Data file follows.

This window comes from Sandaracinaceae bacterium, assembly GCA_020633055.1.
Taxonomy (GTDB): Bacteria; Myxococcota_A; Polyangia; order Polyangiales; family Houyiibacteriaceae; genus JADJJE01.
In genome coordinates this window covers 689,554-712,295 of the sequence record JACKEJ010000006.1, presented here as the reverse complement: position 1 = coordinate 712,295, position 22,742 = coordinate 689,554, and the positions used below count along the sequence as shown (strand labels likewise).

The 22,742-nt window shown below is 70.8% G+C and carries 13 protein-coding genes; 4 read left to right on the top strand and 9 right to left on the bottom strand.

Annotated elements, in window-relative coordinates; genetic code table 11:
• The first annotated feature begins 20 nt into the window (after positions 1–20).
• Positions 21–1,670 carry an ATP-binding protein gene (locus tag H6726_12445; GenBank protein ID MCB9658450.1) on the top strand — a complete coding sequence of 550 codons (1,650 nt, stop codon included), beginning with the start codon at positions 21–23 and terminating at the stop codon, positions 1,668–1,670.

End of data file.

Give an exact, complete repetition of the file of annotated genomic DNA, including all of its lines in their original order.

This window comes from Sandaracinaceae bacterium, assembly GCA_020633055.1.
Taxonomy (GTDB): Bacteria; Myxococcota_A; Polyangia; order Polyangiales; family Houyiibacteriaceae; genus JADJJE01.
In genome coordinates this window covers 689,554-712,295 of the sequence record JACKEJ010000006.1, presented here as the reverse complement: position 1 = coordinate 712,295, position 22,742 = coordinate 689,554, and the positions used below count along the sequence as shown (strand labels likewise).

The 22,742-nt window shown below is 70.8% G+C and carries 13 protein-coding genes; 4 read left to right on the top strand and 9 right to left on the bottom strand.

Annotated elements, in window-relative coordinates; genetic code table 11:
• The first annotated feature begins 20 nt into the window (after positions 1–20).
• Positions 21–1,670 carry an ATP-binding protein gene (locus tag H6726_12445; GenBank protein ID MCB9658450.1) on the top strand — a complete coding sequence of 550 codons (1,650 nt, stop codon included), beginning with the start codon at positions 21–23 and terminating at the stop codon, positions 1,668–1,670.